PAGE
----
This was the second article making such a recommendation, with the first earlier this year.
Unfortunately it appears that Sprint's dalliance and decision to try to rely on the iScrewedUp may prove to be a fatal mistake.
On the iScrew side, the iPhone4S is being reported to have severe battery life problems. The Fanboi Brigade will probably allow Apple (AAPL) a pass on this for a little while, but not for long. Apple may be able to fix this with some sort of software "adjustment" but if not......
Second, Android is catching up fast. The argument the Fanbois have always made is that Android ships more than Apple but on a single-manufacturer basis the opposite is true. Not any more: Samsung (SSNLF.PK) has now taken the lead as a single provider of Android devices, meaning that the day of Apple's "dominance" in the smartphone business is pretty much done. The new Galaxy S2 (and the HTC "Amaze" series which are based on the same hardware) are simply mind-blowing devices in terms of what's in the package.
But the biggest problem for Sprint is that one of their core advantages has always been their price-points, especially in pre-paid which historically have been serious impediments to the post-paid world. Virgin Mobile with its $55 unlimited everything package was simply unbeatable.
Note that word: Was.
You have to buy your device (or bring your own), but that's nothing new. I was in one of their stores last night - the banner clearly said the data cap (before they throttle) was 5Gb, not the smaller 200Mb or 2Gb limits.
That's a screaming deal for postpaid service. There's no handset subsidy and there is a two-year contract, with a $200 per line ETF penalty if you walk early, which is amusing -- remember, the argument all along from the carriers is that the reason for the ETF is to cover the handset subsidiary if you walk. We now know that was a lie, don't we?
Nonetheless that's a hell of a deal as it's cheaper than Virgin, Boost (also a Sprint property) and other prepaid folks. It beats MetroPCS which is around the $60 price-point as well.
Yes, it's a "limited time offer" but the discount here is not small - about $25 over where it was when you looked at it before they put forward this "deal." And if you buy one of the newest handsets you should be protected if the AT&T merger goes through as the Galaxy SII has AT&T's 3G bands in it and it appears the HTC "Amaze" does as well (I cannot confirm the latter, but the former I have confirmed; Samsung has done this for a long time unknown to many -- the original T-Mobile Vibrant will connect quite-happily to AT&T's 3g service if you remove the subsidy (SIM) lock.) With this option you also have roaming access (internationally and on "partners" where there's no native T-Mobile service), which for travelers may be important.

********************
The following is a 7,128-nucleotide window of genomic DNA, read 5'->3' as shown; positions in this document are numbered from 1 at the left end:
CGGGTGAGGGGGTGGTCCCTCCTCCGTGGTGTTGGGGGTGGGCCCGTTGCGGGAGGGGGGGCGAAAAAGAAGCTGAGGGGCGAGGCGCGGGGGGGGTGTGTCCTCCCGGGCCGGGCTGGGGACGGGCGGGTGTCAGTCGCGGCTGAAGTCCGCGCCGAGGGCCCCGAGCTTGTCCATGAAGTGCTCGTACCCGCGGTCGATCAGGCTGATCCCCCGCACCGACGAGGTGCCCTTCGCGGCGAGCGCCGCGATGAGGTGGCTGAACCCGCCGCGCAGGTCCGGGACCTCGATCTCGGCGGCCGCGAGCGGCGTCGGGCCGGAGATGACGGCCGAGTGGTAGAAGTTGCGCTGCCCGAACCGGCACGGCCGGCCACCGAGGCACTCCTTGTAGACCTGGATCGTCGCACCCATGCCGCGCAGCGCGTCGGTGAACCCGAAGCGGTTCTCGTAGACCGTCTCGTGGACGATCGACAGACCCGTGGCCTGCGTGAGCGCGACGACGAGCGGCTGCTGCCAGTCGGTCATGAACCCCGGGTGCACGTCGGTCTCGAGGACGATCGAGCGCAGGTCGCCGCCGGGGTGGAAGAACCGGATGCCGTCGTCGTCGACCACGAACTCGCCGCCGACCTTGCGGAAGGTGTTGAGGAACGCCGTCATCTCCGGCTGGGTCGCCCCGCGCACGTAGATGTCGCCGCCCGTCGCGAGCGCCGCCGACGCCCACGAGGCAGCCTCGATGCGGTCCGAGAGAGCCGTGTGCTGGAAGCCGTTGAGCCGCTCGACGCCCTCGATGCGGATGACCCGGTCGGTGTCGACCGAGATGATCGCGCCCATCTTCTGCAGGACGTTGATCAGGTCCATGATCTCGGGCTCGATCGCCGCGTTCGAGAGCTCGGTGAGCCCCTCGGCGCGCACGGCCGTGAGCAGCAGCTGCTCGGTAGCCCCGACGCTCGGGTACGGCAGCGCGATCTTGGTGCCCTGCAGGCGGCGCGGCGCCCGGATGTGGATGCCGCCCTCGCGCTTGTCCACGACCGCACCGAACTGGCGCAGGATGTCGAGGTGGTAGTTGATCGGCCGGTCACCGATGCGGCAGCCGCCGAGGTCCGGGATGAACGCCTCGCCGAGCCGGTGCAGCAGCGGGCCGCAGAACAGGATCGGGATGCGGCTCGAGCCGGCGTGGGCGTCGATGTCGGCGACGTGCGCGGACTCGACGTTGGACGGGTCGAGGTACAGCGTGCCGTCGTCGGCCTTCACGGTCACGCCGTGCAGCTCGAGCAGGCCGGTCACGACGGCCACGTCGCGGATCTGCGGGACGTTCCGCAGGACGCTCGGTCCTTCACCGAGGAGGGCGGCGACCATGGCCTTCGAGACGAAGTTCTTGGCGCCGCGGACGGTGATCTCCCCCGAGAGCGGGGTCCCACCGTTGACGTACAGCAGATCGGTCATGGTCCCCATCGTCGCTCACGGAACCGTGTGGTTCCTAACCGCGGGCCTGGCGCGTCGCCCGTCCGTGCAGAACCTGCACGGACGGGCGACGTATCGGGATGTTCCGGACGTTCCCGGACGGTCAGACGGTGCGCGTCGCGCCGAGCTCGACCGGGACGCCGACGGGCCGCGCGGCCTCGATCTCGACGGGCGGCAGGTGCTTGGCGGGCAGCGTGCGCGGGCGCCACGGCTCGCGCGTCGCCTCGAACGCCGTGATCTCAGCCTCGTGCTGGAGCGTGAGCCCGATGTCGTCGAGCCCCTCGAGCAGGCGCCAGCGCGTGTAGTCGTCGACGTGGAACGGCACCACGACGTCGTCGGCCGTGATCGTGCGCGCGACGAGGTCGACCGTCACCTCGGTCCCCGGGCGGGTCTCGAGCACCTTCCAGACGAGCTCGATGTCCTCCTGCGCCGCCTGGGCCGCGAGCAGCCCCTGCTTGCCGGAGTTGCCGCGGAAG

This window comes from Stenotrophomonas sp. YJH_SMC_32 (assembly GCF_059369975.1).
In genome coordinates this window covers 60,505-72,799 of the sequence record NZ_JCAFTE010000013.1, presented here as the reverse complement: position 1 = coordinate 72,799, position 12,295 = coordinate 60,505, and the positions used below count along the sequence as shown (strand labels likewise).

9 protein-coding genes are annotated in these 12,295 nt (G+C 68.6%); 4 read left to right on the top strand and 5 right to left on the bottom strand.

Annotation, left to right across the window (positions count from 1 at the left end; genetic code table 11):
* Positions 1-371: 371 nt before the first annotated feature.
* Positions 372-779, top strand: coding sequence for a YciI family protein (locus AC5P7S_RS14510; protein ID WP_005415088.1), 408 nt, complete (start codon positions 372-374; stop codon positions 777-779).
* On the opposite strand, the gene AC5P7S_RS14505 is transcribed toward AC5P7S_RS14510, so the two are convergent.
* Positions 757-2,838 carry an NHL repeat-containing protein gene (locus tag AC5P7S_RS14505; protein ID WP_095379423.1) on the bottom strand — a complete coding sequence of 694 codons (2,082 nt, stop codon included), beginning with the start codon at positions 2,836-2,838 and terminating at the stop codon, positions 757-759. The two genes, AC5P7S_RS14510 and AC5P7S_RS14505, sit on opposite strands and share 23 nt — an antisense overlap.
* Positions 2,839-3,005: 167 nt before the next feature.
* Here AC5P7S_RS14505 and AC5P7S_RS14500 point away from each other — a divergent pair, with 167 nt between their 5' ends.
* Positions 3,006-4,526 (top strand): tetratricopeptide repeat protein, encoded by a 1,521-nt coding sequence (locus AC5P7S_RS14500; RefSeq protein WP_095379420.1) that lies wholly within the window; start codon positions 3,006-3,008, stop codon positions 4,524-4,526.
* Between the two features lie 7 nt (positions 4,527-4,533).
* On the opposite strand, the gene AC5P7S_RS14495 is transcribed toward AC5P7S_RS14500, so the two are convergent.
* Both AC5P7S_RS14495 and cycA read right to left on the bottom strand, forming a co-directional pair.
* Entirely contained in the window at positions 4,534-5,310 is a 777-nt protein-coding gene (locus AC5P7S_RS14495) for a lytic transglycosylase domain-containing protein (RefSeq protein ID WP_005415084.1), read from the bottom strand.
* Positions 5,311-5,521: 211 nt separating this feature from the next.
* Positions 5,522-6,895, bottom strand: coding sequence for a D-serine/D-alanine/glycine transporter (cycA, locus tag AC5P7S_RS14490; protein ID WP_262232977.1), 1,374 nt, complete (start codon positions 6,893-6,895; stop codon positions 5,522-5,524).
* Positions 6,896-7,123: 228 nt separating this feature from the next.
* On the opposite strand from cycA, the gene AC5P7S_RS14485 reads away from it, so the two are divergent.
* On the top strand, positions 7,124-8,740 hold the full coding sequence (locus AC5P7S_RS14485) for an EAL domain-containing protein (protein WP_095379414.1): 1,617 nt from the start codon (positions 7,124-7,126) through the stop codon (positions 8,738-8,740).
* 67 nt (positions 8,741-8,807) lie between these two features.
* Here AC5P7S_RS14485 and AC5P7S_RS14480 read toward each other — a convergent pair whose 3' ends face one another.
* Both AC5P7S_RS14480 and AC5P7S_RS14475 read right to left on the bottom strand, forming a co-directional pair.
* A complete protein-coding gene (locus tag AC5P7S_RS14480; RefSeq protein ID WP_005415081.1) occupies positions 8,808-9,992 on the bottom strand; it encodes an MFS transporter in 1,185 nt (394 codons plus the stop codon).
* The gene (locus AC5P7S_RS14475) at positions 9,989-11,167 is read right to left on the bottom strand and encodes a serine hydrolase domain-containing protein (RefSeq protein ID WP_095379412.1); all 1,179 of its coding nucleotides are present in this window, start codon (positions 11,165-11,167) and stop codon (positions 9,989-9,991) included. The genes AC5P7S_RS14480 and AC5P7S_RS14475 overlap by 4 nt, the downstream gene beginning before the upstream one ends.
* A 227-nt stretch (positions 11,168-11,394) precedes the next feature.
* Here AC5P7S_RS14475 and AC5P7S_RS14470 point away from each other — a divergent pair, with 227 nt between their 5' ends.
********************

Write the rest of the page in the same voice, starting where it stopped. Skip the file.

Business waits for nobody and when you have a competitive opportunity and fail to take advantage of it someone usually shows up and smacks you upside of the head with a clue-by-four.
I have really wanted to see Sprint get something together here, but I can't get there from here at this point. The firm may have placed a literal death-rattle bet with the iScrewedUp instead of putting its heft behind allowing anyone on their prepaid plans with any technically-compatible device. I understand the fear from their point of view in doing it but the fact of the matter is that Sprint needed to make a "break the window" move on the mobile telecom industry and now they're stuck - T-Mobile has jumped them and while this deal will "expire" I suspect they'll be back with another chainsaw to cut off more and more limbs from Sprint until they finally collapse from hypovolemic shock.
The best thing for Sprint would be for the T-Mobile merger to go ahead and the price competition to lessen. I don't think that's going to happen though -- the government is attempting to block the merger and I've gone from being reasonably sure it would go through (though it shouldn't) to having some hope it won't. Given Sprint's financial condition they're ok for the next year or thereabouts, but that's not very long, and hitching their corporate survival to a device that is losing market share and is damned expensive in subsidy costs may prove to be the biggest mistake of all.
Disclosure: The author trades positions in the securities mentioned frequently, and may have or hold a position at any point in time. Given the fluid situation a detailed report of what I've got right now would be pointless since it's likely to change on -- quite literally -- a daily basis.